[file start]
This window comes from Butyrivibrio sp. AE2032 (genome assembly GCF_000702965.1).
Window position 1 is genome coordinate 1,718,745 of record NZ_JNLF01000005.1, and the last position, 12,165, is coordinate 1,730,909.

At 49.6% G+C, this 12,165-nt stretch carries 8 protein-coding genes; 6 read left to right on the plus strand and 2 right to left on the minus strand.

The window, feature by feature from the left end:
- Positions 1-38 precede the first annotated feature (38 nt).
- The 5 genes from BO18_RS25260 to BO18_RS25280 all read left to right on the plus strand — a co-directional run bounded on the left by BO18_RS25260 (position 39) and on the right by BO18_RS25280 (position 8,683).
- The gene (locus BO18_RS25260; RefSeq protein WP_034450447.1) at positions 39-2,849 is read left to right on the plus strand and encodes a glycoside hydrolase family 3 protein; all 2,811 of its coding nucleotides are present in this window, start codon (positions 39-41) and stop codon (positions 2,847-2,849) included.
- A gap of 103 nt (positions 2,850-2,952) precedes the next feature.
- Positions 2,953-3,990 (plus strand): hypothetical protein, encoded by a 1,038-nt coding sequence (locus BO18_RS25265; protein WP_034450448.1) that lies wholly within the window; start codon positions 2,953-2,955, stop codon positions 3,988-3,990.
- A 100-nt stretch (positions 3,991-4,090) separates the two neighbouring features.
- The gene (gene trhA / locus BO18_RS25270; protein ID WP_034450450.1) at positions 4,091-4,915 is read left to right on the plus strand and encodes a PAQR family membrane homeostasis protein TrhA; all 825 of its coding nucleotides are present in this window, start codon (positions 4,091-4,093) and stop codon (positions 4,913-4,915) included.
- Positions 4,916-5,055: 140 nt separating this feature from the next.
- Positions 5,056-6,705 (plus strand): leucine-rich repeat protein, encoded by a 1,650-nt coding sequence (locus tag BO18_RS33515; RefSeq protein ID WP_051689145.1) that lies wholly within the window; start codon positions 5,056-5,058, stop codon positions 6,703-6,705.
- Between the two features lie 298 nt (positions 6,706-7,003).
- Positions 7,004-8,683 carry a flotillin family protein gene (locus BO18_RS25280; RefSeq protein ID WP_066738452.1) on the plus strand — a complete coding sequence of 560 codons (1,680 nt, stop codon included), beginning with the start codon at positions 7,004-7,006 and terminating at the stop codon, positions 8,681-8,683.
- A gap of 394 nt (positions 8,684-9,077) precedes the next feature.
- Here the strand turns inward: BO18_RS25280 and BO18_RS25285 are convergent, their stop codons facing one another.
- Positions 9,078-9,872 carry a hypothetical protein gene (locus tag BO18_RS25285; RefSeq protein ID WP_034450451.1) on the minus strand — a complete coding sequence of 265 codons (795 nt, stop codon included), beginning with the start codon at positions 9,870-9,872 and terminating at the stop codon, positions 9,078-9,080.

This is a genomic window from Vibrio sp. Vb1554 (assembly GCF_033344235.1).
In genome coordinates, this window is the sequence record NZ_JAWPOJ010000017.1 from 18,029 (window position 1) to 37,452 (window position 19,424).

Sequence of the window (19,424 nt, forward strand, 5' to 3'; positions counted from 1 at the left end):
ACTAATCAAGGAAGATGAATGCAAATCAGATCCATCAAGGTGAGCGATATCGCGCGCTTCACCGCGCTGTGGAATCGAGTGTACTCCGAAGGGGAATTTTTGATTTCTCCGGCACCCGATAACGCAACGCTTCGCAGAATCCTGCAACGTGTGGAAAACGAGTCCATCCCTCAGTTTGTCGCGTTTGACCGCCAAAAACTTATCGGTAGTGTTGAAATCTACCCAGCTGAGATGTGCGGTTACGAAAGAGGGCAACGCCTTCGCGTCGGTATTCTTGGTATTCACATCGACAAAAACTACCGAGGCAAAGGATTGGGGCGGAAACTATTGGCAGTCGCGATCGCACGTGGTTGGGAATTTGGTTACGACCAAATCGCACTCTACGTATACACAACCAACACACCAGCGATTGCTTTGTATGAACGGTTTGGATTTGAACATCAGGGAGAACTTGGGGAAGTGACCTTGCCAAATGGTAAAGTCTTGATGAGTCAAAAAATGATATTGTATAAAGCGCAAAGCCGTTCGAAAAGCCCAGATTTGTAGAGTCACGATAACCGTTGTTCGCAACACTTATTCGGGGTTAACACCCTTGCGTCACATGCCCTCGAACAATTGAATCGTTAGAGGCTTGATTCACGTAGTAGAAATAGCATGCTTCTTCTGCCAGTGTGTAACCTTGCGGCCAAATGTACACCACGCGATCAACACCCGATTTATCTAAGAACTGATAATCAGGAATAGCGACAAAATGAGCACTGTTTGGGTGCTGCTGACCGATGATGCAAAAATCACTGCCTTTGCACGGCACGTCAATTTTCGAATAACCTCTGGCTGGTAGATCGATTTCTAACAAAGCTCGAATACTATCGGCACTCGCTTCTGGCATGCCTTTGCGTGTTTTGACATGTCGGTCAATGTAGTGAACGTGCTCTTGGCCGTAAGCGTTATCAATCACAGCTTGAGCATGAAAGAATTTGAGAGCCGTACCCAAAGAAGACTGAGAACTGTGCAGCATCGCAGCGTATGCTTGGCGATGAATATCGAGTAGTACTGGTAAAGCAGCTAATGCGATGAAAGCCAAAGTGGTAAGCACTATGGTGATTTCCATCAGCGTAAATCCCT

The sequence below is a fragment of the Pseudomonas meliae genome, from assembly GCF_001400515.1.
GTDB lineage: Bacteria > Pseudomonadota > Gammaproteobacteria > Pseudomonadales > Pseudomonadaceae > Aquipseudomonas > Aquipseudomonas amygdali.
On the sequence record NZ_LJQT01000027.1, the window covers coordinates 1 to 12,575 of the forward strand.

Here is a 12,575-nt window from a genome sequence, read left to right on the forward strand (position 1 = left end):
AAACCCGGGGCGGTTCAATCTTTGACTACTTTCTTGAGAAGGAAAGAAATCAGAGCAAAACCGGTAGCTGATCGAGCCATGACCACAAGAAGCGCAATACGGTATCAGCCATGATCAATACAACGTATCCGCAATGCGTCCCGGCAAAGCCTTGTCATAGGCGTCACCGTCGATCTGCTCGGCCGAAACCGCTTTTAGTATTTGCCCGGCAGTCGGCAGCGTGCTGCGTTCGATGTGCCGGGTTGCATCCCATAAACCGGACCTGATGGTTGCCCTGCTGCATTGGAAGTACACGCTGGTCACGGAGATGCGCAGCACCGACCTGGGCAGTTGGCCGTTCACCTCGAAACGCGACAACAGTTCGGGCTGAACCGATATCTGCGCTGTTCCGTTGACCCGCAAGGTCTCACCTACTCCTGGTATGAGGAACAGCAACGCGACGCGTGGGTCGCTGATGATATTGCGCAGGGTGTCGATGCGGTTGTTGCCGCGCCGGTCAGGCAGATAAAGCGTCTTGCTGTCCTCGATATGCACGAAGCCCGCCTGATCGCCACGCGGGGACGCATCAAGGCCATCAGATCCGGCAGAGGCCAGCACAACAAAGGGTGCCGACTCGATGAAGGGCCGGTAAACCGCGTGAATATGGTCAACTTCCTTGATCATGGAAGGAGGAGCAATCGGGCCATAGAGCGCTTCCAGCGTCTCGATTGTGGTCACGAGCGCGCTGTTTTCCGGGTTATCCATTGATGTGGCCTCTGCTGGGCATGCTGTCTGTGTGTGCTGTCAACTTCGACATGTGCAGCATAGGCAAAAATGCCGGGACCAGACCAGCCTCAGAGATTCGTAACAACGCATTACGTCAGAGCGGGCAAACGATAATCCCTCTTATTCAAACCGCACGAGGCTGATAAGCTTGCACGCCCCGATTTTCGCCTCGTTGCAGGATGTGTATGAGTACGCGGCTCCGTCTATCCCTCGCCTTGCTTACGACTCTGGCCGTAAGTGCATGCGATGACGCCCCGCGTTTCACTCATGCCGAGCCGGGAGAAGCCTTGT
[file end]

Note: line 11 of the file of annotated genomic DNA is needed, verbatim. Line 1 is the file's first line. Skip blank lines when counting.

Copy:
- The gene (gene trhA / locus BO18_RS25270; protein ID WP_034450450.1) at positions 4,091-4,915 is read left to right on the plus strand and encodes a PAQR family membrane homeostasis protein TrhA; all 825 of its coding nucleotides are present in this window, start codon (positions 4,091-4,093) and stop codon (positions 4,913-4,915) included.